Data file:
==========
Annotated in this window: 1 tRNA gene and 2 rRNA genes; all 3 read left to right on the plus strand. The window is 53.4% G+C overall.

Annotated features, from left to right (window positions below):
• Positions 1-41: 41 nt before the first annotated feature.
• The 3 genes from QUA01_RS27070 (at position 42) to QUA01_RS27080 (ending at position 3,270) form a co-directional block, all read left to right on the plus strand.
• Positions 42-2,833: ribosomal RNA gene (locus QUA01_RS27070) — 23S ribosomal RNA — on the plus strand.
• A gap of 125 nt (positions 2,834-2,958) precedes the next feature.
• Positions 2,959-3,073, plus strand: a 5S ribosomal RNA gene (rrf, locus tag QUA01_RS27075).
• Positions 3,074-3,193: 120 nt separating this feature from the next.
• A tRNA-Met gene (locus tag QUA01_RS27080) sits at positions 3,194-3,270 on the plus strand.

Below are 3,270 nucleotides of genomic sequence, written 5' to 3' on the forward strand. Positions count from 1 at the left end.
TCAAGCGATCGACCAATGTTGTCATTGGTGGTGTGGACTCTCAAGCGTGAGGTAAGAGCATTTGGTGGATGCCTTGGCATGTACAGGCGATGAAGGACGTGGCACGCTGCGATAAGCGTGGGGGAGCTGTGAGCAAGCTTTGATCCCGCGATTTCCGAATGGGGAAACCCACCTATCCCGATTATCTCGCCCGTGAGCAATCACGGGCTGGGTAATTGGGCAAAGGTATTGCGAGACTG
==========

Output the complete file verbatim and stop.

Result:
Annotated in this window: 1 tRNA gene and 2 rRNA genes; all 3 read left to right on the plus strand. The window is 53.4% G+C overall.

Annotated features, from left to right (window positions below):
• Positions 1-41: 41 nt before the first annotated feature.
• The 3 genes from QUA01_RS27070 (at position 42) to QUA01_RS27080 (ending at position 3,270) form a co-directional block, all read left to right on the plus strand.
• Positions 42-2,833: ribosomal RNA gene (locus QUA01_RS27070) — 23S ribosomal RNA — on the plus strand.
• A gap of 125 nt (positions 2,834-2,958) precedes the next feature.
• Positions 2,959-3,073, plus strand: a 5S ribosomal RNA gene (rrf, locus tag QUA01_RS27075).
• Positions 3,074-3,193: 120 nt separating this feature from the next.
• A tRNA-Met gene (locus tag QUA01_RS27080) sits at positions 3,194-3,270 on the plus strand.

Below are 3,270 nucleotides of genomic sequence, written 5' to 3' on the forward strand. Positions count from 1 at the left end.
TCAAGCGATCGACCAATGTTGTCATTGGTGGTGTGGACTCTCAAGCGTGAGGTAAGAGCATTTGGTGGATGCCTTGGCATGTACAGGCGATGAAGGACGTGGCACGCTGCGATAAGCGTGGGGGAGCTGTGAGCAAGCTTTGATCCCGCGATTTCCGAATGGGGAAACCCACCTATCCCGATTATCTCGCCCGTGAGCAATCACGGGCTGGGTAATTGGGCAAAGGTATTGCGAGACTG